Those who want some inside details of the Capital Group and its American Funds may get some thanks to a divorce suit. The case involves Timothy D. Armour
, portfolio manager for Capital International Global Discovery
Armour (who is not to be confused with a Morningstar executive of the same name) is also an executive vice president and director of Capital Research and Management Company, where he has worked since 1983.
The event shaking the information out of the tight-lipped money manager, is a divorce Armour initiated against Nina Ritter in 2003, reports the Los Angeles Times
. The paper cited Ritter as one of its sources along with unnamed friends.
The divorce trial is to start on Monday in a Los Angeles court.
One of the key issues, Ritter told the Times, is about 50,000 shares of Capital stock she and Ritter hold in a trust created in 1991. She told the paper that Capital's "has indicated that they want to redeem my portion of the stock" as part of the divorce. Those shares are worth "tens of millions of dollars" believes Ritter.
Ritter wants to hold onto the stock after the divorce because of its strong growth. She expects the stock to continue appreciating at a 12 percent annual clip, a return she does not believe she can match with another investment. Since there is no market for the stock, Capital sets the price of the shares when partners sell.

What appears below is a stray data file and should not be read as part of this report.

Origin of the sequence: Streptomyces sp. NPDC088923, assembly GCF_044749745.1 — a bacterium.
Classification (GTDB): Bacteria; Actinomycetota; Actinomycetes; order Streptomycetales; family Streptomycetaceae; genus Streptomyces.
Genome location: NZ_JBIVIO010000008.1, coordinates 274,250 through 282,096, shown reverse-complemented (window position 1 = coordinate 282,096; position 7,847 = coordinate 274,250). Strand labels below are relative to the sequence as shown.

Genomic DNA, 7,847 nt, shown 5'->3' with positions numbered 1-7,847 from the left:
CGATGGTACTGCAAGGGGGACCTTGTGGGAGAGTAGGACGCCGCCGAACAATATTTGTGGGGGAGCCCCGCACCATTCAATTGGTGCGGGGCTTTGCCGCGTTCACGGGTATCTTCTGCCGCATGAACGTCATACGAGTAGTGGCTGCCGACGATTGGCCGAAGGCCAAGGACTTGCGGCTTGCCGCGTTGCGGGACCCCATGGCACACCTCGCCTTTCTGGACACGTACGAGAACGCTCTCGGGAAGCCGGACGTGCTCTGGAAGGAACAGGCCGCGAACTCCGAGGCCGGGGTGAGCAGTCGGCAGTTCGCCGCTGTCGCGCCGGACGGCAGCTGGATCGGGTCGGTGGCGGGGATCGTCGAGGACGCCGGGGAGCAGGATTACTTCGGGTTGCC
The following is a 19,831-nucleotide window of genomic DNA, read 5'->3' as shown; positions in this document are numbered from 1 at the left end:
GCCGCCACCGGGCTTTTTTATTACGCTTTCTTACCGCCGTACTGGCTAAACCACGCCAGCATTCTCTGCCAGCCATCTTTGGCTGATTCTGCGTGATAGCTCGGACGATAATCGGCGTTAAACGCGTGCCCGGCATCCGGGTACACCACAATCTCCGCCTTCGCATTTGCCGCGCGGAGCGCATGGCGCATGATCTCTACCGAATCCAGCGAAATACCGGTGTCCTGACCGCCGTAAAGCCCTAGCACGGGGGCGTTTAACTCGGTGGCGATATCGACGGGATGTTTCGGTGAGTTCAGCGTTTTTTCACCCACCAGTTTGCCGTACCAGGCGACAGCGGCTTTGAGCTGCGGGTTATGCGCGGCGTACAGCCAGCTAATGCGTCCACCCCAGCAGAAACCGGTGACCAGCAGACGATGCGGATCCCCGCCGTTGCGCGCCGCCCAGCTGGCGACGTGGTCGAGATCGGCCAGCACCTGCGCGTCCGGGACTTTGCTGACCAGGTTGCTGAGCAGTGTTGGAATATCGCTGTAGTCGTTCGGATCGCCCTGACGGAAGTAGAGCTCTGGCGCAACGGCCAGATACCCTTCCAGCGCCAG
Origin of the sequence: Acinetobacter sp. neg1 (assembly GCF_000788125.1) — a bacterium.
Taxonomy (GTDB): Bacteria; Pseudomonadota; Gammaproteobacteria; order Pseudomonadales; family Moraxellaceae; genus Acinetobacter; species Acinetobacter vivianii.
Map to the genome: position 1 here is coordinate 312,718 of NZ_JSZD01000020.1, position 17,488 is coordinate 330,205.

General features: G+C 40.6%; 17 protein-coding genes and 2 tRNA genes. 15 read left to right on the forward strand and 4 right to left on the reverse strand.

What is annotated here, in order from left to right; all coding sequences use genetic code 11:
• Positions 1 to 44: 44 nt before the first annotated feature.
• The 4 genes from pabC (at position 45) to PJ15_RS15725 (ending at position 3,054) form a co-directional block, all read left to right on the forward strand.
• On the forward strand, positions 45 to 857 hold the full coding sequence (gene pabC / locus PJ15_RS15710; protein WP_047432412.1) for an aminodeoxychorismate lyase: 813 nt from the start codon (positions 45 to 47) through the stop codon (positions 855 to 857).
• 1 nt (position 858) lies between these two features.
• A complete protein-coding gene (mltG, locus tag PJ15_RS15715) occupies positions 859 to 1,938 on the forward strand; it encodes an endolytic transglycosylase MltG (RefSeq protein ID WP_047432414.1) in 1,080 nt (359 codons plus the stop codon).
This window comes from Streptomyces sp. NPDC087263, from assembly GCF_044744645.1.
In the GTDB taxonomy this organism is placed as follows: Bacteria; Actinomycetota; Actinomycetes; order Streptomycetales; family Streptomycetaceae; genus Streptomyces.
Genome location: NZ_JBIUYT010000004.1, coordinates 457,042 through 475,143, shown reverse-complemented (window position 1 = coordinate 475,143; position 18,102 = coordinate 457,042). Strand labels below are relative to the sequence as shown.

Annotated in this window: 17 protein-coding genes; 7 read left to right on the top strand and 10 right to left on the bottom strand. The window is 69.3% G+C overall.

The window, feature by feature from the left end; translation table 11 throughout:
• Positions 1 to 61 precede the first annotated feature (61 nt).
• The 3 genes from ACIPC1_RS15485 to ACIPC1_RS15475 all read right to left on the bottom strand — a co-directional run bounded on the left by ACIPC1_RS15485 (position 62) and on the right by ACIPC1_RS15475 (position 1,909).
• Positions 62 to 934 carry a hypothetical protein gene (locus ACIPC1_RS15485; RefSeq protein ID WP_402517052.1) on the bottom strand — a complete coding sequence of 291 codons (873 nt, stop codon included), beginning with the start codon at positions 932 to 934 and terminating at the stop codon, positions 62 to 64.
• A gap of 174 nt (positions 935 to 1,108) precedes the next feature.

Capital is expected to argue that Ritter must sell the stock under the terms of a stockholders agreement both she and Armour signed when they took receipt of the stock. Under that agreement, only current employees of the firm may hold shares.
It is also taking the unusual step having its lawyers at Latham & Watkins ask Judge John Sandoz to "cloak" the proceedings and restrict access information it submits to the court. That request raises constitutional issues, according to the paper.
Ritter is seeking details of how Capital sets its share price as part of the divorce and may call Capital executives as witnesses. She is also including Capital's stock agreements with partners, share price schedules and a summary of shareholders' stakes among her exhibits.
"For me this is a matter of principle," she told the LA Times. "I just want them [Capital] to be part of the public domain" in the case.
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